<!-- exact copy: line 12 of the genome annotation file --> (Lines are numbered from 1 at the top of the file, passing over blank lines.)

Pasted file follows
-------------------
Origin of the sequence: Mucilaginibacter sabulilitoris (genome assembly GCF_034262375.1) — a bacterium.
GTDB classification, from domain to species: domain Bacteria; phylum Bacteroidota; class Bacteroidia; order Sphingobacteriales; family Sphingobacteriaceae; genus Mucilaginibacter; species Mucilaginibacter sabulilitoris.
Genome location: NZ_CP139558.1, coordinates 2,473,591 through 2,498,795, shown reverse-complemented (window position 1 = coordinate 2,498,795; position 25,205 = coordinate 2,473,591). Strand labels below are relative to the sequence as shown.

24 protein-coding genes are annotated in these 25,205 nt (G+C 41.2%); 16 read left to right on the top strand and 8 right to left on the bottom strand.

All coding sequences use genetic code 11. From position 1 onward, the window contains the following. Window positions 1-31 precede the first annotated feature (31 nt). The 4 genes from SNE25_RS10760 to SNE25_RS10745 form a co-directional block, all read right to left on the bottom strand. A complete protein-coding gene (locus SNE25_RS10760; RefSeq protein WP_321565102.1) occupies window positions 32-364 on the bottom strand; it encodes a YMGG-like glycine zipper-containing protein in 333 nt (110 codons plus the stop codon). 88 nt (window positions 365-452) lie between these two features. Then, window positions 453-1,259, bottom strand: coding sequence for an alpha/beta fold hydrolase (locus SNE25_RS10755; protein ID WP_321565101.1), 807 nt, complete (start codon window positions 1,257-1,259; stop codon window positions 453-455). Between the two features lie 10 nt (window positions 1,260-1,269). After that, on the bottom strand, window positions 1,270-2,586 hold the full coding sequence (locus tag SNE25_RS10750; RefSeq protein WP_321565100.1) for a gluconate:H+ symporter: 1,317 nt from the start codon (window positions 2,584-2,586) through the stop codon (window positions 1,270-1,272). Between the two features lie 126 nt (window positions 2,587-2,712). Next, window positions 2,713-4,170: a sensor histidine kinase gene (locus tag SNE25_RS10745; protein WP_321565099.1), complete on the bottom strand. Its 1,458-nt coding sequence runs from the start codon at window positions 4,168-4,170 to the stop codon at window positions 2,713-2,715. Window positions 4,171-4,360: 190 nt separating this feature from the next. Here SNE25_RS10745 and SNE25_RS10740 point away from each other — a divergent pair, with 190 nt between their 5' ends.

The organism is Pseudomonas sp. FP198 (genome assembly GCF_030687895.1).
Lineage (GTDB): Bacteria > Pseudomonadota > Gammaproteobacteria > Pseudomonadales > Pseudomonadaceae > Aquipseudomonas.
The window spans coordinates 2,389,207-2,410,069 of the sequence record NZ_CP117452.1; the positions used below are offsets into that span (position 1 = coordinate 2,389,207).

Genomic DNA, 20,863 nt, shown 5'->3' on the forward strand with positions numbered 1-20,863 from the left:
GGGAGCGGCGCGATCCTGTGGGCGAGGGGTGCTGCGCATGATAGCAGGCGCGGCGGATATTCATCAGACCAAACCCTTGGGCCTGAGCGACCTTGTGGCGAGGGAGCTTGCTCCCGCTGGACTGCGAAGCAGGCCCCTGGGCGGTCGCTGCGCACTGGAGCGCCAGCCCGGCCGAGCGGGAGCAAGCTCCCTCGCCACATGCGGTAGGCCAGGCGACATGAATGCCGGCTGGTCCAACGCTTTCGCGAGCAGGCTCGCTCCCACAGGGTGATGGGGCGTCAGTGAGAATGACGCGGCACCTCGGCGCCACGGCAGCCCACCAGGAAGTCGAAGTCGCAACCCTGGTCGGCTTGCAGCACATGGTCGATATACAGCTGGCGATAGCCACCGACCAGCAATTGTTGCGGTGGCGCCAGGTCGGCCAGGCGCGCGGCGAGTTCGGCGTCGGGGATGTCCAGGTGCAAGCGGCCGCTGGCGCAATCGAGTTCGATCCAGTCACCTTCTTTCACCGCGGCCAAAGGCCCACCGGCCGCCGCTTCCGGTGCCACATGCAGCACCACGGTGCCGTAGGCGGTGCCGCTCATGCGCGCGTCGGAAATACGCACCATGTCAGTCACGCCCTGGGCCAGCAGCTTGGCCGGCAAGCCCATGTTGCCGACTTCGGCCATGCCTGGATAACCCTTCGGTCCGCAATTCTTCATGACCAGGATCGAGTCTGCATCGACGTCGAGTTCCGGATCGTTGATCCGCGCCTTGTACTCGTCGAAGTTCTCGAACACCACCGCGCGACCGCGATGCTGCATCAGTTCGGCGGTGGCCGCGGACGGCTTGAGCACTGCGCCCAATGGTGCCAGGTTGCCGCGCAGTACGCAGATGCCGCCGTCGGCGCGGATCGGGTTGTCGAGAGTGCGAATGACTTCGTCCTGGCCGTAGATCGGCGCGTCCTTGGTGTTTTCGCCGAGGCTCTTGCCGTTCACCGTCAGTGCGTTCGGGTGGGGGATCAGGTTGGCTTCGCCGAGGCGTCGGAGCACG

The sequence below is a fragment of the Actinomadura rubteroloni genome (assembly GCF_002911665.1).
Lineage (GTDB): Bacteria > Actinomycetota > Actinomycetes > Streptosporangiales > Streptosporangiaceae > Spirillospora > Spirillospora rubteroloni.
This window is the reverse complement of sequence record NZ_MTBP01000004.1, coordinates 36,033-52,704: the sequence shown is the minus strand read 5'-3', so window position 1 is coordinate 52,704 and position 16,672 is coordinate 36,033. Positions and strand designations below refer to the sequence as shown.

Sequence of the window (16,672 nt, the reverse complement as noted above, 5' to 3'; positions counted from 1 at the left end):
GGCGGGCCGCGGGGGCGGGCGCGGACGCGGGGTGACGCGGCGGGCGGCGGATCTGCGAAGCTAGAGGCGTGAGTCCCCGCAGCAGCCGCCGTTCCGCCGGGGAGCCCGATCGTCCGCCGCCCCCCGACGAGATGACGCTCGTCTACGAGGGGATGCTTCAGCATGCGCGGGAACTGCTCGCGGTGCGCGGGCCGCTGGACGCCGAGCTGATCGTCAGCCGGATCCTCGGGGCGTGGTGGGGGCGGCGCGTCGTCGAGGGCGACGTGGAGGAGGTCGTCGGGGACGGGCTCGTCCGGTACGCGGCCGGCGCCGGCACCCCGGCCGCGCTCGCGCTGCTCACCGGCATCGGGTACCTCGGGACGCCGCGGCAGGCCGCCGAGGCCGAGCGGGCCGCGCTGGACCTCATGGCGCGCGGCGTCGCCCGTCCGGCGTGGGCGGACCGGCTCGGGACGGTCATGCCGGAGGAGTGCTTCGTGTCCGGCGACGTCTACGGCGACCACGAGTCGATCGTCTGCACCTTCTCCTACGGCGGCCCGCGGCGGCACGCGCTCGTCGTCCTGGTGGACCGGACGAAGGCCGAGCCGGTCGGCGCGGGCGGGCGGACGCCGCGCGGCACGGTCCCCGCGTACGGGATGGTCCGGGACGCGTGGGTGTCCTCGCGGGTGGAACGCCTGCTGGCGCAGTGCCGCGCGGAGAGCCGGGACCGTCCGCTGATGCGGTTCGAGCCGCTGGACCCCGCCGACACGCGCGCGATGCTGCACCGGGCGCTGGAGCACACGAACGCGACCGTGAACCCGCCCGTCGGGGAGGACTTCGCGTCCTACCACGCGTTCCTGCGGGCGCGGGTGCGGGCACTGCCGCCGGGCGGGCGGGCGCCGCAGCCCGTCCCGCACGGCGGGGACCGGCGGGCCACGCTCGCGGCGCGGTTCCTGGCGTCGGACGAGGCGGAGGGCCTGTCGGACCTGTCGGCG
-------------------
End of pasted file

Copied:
Lineage (GTDB): Bacteria > Actinomycetota > Actinomycetes > Streptosporangiales > Streptosporangiaceae > Spirillospora > Spirillospora rubteroloni.